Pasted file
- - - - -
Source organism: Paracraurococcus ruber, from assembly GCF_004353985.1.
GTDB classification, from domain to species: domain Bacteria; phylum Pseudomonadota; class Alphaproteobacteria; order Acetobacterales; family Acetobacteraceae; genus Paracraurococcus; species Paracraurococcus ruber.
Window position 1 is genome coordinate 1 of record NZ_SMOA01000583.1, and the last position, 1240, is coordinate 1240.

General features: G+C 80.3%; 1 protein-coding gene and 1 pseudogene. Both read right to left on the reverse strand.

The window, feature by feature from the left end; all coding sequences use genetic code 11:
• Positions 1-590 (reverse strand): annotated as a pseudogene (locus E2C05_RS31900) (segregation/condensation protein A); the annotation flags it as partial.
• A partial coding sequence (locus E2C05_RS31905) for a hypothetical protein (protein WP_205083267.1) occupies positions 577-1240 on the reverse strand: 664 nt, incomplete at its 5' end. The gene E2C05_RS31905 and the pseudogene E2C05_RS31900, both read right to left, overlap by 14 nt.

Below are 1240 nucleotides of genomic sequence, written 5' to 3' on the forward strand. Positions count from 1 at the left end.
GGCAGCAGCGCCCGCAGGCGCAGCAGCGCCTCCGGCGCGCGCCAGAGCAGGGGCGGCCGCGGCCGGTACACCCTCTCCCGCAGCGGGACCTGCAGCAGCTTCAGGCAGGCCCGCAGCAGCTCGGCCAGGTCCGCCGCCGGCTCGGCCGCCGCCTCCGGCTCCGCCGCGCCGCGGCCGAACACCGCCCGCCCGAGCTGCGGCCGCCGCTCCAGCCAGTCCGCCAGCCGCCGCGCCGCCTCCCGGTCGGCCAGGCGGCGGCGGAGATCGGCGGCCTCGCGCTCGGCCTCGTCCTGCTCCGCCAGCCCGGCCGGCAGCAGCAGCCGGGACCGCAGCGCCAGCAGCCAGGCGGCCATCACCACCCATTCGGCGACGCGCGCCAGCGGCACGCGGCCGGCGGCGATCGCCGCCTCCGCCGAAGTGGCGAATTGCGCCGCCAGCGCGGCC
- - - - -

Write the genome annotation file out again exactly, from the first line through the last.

Source organism: Paracraurococcus ruber, from assembly GCF_004353985.1.
GTDB classification, from domain to species: domain Bacteria; phylum Pseudomonadota; class Alphaproteobacteria; order Acetobacterales; family Acetobacteraceae; genus Paracraurococcus; species Paracraurococcus ruber.
Window position 1 is genome coordinate 1 of record NZ_SMOA01000583.1, and the last position, 1240, is coordinate 1240.

General features: G+C 80.3%; 1 protein-coding gene and 1 pseudogene. Both read right to left on the reverse strand.

The window, feature by feature from the left end; all coding sequences use genetic code 11:
• Positions 1-590 (reverse strand): annotated as a pseudogene (locus E2C05_RS31900) (segregation/condensation protein A); the annotation flags it as partial.
• A partial coding sequence (locus E2C05_RS31905) for a hypothetical protein (protein WP_205083267.1) occupies positions 577-1240 on the reverse strand: 664 nt, incomplete at its 5' end. The gene E2C05_RS31905 and the pseudogene E2C05_RS31900, both read right to left, overlap by 14 nt.

Below are 1240 nucleotides of genomic sequence, written 5' to 3' on the forward strand. Positions count from 1 at the left end.
GGCAGCAGCGCCCGCAGGCGCAGCAGCGCCTCCGGCGCGCGCCAGAGCAGGGGCGGCCGCGGCCGGTACACCCTCTCCCGCAGCGGGACCTGCAGCAGCTTCAGGCAGGCCCGCAGCAGCTCGGCCAGGTCCGCCGCCGGCTCGGCCGCCGCCTCCGGCTCCGCCGCGCCGCGGCCGAACACCGCCCGCCCGAGCTGCGGCCGCCGCTCCAGCCAGTCCGCCAGCCGCCGCGCCGCCTCCCGGTCGGCCAGGCGGCGGCGGAGATCGGCGGCCTCGCGCTCGGCCTCGTCCTGCTCCGCCAGCCCGGCCGGCAGCAGCAGCCGGGACCGCAGCGCCAGCAGCCAGGCGGCCATCACCACCCATTCGGCGACGCGCGCCAGCGGCACGCGGCCGGCGGCGATCGCCGCCTCCGCCGAAGTGGCGAATTGCGCCGCCAGCGCGGCC